Tim Gosling in Prague -
The high-stakes game of chicken between Hungary and the EU and International Monetary Fund (IMF) is kicking off again ahead of the arrival of officials from those organisations to open talks over a loan programme. The contrary stances on conditions for the talks to progress promise a long-winded and bad tempered set of negotiations.
Displaying a spiky side that tends to come out whenever progress towards a deal with the IMF occurs, Hungarian Prime Minister Viktor Orban made yet another appeal to Hungarians' nationalist sentiment against interference from outside on July 10 and insisted the government will only accept conditions that serve the country's interests. The PM said that Budapest will stick with the planned transaction tax, and ruled out several other moves on which the IMF and Brussels are likely to push.
The same day, local media reported that the European Commission is ready to take a tough line on opening the talks, including insisting on a review of the country's controversial bank tax, and consultation on the 2013 draft budget before it goes in front of parliament. According to HVG.hu however, which reported details from what it claimed are leaked EU documents, there is little mention of the transaction tax, which is expected to be high on the international lenders' list.
The contradictory stances ahead of the arrival of IMF and EU officials to finally start discussions over a bailout on July 17 suggest slow progress. Orban will likely be happy with that, as his government still appears to be hoping to get though the crisis and gain access to international debt markets to fund rollover debt before having to sign up for a rescue package that would have strings attached.
Meanwhile, the market appears to be losing some faith that the international lenders will be able to rein in economic policy in Budapest. The EU and IMF are stuck somewhat in between pressure from the markets and the banks on one side, and the desire to avoid another European country sliding towards crisis on the other. "If something serves our goals, then we will negotiate about that, will agree on that - if it does not serve our goals, or rather the country's goals, then we would rather bypass it," Orban told private news channel HirTV in an interview on July 17, according to Reuters. "So our starting point is not the conditions set by the negotiating partner, but our own objectives."
He then turned to the planned transaction tax, which piles more pressure on the country's banks - mostly with Eurozone parents - as well as having reignited the government's bitter fight with the Magyar Nezmeti Bank (MNB). The IMF and EU had made the independence of the central bank the crucial point for opening the talks, and the Hungarian parliament finally approved a new central bank act last week.
However, MNB Governor Andras Simor says the inclusion of the institution in the transaction tax plan threatens its ability to freely set rates. Hungary has sent copies of the plan to the European Central Bank (ECB) for a legal opinion. Pre-empting any reply from Frankfurt, Orban said extending the tax to the central bank was "logical, necessary and unavoidable", and no one could veto parliament's decision to pass the legislation, which it did on July 9. The tax will be also levied on commercial banks and the state treasury. "Hungary is governed by Hungarians, and if the Hungarian parliament has decided on introducing a tax on financial transactions, has determined who this will apply to, then that's the way it will be," he said. "No one can veto the Hungarian parliament's decision. The ECB has the right to express its opinion, it's worth listening to its opinion... but has no possibility of taking part in the decision. Regardless of this, we respect the ECB very much, of course," he stressed.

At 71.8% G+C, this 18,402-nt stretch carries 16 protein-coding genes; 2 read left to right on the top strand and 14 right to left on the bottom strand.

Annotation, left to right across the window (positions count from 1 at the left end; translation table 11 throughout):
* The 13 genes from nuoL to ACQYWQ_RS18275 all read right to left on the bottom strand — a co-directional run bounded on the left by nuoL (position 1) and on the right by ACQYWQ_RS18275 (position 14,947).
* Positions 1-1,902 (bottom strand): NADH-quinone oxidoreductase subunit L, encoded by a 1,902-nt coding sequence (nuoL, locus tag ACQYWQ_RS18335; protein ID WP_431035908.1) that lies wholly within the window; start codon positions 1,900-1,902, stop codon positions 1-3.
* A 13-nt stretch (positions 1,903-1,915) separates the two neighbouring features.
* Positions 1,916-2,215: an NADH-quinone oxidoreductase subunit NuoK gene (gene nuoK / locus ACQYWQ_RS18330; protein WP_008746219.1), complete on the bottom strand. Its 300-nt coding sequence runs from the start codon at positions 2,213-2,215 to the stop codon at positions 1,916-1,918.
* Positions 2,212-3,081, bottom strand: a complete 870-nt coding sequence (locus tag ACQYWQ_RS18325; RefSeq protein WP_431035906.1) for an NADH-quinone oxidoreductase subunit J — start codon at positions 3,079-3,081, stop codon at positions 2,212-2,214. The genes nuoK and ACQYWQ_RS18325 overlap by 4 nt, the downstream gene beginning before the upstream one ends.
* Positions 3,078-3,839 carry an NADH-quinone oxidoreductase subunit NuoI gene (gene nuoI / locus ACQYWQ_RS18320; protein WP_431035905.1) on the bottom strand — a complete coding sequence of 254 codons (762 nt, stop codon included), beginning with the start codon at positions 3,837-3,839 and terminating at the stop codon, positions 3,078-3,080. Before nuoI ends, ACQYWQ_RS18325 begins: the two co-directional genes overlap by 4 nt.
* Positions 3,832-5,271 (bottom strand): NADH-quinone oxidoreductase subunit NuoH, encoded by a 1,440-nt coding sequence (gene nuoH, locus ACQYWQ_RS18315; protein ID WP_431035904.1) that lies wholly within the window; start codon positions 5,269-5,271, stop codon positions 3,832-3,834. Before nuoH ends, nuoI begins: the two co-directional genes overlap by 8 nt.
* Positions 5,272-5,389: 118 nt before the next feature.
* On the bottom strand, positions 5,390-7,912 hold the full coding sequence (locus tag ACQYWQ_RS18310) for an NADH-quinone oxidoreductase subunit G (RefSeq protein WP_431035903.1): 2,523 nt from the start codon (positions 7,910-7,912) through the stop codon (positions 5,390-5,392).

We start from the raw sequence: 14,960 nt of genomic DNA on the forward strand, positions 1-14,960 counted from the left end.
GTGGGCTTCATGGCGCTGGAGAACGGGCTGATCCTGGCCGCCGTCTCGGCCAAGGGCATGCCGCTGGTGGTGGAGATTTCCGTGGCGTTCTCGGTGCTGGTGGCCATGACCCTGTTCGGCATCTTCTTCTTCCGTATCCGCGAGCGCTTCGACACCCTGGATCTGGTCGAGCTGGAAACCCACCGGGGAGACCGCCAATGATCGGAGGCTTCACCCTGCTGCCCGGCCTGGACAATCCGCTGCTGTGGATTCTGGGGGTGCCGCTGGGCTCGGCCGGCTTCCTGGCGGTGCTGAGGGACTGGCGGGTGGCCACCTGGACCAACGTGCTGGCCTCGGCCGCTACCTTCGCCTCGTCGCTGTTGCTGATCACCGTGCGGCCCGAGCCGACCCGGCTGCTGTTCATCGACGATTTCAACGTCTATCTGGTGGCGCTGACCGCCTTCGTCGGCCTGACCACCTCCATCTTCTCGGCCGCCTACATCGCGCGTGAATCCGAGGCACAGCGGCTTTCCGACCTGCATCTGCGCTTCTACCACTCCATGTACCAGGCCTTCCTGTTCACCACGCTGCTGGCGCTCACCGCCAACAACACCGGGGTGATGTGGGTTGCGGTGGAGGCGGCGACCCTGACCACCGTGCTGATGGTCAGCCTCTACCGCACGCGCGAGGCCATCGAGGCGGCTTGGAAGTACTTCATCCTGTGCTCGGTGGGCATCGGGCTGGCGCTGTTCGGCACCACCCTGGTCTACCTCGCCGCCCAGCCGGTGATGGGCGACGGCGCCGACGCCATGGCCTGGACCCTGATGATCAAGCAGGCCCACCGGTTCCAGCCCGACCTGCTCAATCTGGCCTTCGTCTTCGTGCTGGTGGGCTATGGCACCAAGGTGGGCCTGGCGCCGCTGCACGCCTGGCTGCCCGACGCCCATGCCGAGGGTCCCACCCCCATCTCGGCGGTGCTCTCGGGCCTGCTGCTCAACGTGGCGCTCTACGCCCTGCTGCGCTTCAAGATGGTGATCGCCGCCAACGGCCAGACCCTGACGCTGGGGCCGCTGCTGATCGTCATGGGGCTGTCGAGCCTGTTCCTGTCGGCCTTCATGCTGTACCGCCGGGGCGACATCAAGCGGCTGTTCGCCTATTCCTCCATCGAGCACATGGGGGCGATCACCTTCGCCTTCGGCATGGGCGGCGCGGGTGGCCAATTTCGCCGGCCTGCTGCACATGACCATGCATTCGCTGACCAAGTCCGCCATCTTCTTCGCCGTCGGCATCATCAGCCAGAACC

The PM also ruled out the introduction of a real estate tax, which flies directly in the face of country-specific recommendations from the European Commission made in May, and which HVG reports will be the basis of the opening of the talks.
Most specifically, the website writes that the leaked documents put the bank tax and the 2013 budget front and centre for the Commission. Brussels would like to see government plans for leading the country out of the excessive deficit procedure once and for all - it has broken the deficit threshold each and every year since joining the EU in 2004 - including a presentation of structural reform and the feasibility of meeting mid-term targets. The latest European Commission forecast projects 1% GDP growth in 2013, whilst Hungary's draft budget is based on a 1.6% expansion, points out portfolio.hu.
It clearly makes no sense to agree a budget for next year ahead of the talks on a loan programme. Should a bailout be agreed, it will change the country's fiscal dynamics significantly, whilst there will clearly need to be adaptations of revenue and spending for the lenders to agree a programme.
One of those issues will the bank tax, according to HVG. The Fidesz-led government introduced the highest tax on the sector in Europe when it came to power in 2010. The country's banks have complained bitterly - not least to the EU - and pulled back on lending to the economy. The tax is due to be cut in half in 2013, before being cut out completely in 2014. However, the new transaction tax places them under an even greater burden, and the banks are lobbying hard to at least get it scrapped from January.
The commission could also demand adaptation of the telecoms tax and the Economic Stability Act, and expansion of the authority of the Fiscal Council, according to the reports.
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